How to Perform an Image Optimization Audit

Posted by RyanAyres

You’d be hard pressed to find a web marketer who doesn’t understand the importance of effective imagery. Despite this consensus, I see web designers, developers, and SEOs alike consistently failing to ensure their site’s images are properly optimized.

What will I get out of this post?

This post contains a process for conducting an effective image optimization audit of your website. I’ve also provided information on how to take action on the most common image optimization issues. If you’re looking for a quick-and-dirty post that will help you improve the way you are delivering your website’s images—resulting in faster loads times and better keyword optimization—then this post is for you.

What won’t I get out of this post?

This post doesn’t dive deep into the technical explanations behind each area of image optimization. If you’re looking for a comprehensive guide that will help you understand the who, what, when, where, and why of digital image optimization, then I suggest you read this post on image optimization from Google, as well this post on WordPress image optimization from wpmudev.org.

Before we dive into the how to audit and optimize your site’s images, though, let’s look at why it matters in the first place:

1. The web is increasingly visual

It’s rare that you see a major website (or any website, for that matter) launch a new design that has less imagery than the previous version. We all love pretty pictures, and web designers know this. The more images you serve up, the more critical it is to properly optimize them.

McDonald's Website in the 90'sEarlier editions of the McDonald’s website didn’t include many visuals.

McDonald's Website Today

Today’s editions, however, are likely to include images and a video of some sort.

2. The web is increasingly mobile

In May of 2015, Google announced that mobile searches had overtaken desktop searches in 10 countries, including the U.S. and Japan.

Despite steady improvement, it still takes users longer to download data on mobile than it does on desktop. If we know page load time is critical, and we know that our users are on slower mobile devices, then we ought to also know that image optimization is critical.

3. Page speed is critical for SEO and user experience

SEOs know that page speed is a ranking factor. Anyone who has ever used the web knows that slow websites suck. Images that are poorly optimized will tank your site’s page load speed, leading to less exposure and a crappy user experience.

4. Images are expensive

You’ve invested in high-quality imagery for your website, and talented graphic designers and photographers don’t come cheap. If you aren’t optimizing those beautiful images you’ve spent pretty penny on according to best practices, though, you’re wasting your investment.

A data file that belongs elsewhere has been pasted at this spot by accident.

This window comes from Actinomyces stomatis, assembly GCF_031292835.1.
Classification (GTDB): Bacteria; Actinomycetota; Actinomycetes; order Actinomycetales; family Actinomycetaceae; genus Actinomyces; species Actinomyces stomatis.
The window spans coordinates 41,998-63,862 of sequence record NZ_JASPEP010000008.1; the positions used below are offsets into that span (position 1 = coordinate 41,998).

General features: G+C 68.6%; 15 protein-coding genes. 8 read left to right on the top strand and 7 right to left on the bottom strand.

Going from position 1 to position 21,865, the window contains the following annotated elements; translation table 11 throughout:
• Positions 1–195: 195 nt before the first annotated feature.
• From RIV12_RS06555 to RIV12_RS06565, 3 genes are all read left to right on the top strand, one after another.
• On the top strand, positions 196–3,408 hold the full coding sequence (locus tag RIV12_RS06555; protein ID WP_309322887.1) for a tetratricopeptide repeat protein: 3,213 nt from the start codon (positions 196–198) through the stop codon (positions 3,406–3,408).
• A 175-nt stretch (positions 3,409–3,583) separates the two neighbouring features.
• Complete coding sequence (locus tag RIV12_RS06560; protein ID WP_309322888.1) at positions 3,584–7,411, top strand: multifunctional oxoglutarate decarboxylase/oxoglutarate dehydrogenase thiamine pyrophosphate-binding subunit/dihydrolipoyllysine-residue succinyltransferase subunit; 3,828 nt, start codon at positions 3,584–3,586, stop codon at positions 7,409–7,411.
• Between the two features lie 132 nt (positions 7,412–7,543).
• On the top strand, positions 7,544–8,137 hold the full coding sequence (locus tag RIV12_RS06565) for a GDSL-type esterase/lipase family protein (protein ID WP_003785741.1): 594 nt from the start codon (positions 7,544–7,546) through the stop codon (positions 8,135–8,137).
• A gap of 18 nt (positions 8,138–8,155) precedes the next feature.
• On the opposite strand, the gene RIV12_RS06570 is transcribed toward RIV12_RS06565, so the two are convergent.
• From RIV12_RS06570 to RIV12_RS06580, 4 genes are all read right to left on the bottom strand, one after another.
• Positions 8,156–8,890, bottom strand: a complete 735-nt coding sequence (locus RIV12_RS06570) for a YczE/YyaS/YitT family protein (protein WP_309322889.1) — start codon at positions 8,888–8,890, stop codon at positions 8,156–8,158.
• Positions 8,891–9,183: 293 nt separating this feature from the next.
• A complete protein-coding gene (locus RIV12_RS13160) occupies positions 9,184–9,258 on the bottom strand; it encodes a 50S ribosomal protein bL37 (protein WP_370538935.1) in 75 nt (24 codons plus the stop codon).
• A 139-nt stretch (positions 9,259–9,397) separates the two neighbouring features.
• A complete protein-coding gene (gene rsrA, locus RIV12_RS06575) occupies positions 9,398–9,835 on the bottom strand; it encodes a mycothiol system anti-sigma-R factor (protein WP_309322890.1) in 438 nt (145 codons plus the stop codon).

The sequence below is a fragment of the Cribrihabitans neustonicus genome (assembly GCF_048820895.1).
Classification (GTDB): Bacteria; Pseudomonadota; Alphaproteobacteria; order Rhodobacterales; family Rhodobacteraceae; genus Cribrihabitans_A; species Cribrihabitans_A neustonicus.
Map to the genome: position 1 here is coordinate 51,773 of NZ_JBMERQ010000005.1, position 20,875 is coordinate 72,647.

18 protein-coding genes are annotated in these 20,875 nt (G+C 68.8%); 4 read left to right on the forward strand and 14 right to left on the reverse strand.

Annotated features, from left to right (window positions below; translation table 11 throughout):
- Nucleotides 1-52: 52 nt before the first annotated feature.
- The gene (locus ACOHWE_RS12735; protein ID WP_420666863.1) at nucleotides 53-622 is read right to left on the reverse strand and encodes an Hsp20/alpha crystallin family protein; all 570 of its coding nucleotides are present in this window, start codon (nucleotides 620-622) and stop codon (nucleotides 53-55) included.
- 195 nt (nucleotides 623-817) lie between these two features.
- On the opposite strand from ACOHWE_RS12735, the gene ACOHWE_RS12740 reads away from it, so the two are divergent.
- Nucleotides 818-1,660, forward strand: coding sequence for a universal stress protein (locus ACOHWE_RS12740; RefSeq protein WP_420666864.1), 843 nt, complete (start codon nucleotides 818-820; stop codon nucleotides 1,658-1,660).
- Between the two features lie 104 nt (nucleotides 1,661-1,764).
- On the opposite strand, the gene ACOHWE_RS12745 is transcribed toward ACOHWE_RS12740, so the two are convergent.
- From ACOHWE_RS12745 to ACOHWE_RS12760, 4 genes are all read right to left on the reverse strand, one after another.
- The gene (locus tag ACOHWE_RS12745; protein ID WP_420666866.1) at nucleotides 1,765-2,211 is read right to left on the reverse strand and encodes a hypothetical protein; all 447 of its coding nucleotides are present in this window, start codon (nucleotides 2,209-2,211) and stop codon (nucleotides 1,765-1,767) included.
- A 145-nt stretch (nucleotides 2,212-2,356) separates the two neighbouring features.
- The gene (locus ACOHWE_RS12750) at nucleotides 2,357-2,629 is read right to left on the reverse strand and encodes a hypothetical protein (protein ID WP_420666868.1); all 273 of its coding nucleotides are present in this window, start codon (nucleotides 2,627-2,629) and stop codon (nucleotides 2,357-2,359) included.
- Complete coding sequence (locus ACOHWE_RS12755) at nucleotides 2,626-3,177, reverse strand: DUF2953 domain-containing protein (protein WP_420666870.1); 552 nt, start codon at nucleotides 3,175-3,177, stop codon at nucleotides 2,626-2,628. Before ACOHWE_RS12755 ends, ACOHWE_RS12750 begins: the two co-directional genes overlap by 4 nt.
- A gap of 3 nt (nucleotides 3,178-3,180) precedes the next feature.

5. Image optimization = keyword optimization

If you’re interested in your website content being as optimized as possible for your target keywords, then you cannot afford to ignore image optimization.

Ok, enough of the preamble. Let’s audit some images.

Phase 1 – Creating an image inventory

Before you can diagnose any potential optimization issues with your images, you need create an inventory of the images on your site. For this, I suggest turning to every SEO’s best friend: Screaming Frog.

Using Screaming Frog to create an image inventory

Screaming Frog makes it easy to quickly create an inventory of your site’s images. If you aren’t familiar with Screaming Frog, read “How to Do Pretty Much Anything with Screaming Frog” on the Seer Interactive Blog.

First, ensure that SF is set to “Spider” mode. The standard configurations should be fine, so no need to mess around with that. Next, enter your site’s URL, and start the crawl.

Select Spider Mode in Screaming Frog

Once the crawl is complete, click the “Images” tab to see the complete inventory of images hosted on your site.

Click Images to see your image inventory

Note on internal and external Images:

SF reports on both internal and external assets. That is, assets that are hosted on your domain, and assets that are hosted on an external domain, respectively. Using images from external sources is typically the result of one of two things:

  1. You pulled embed codes from other websites and inserted them into your HTML (to serve up images for your own website).
  2. Your website utilizes a content delivery network (CDN) to host your website’s images.

Number two isn’t a concern. However, if you are seeing a large number of externally hosted images on your website that fall under No. 1, take note. It may mean you are using a large number of unoriginal images, which likely suggests you ought to consider ways to improve the quality and originality of the images on your site.

Furthermore, relying on images from external sources means you are relying on someone else to ensure those images remain live on their server. In general, it’s best to have control over the images on your site by hosting them internally.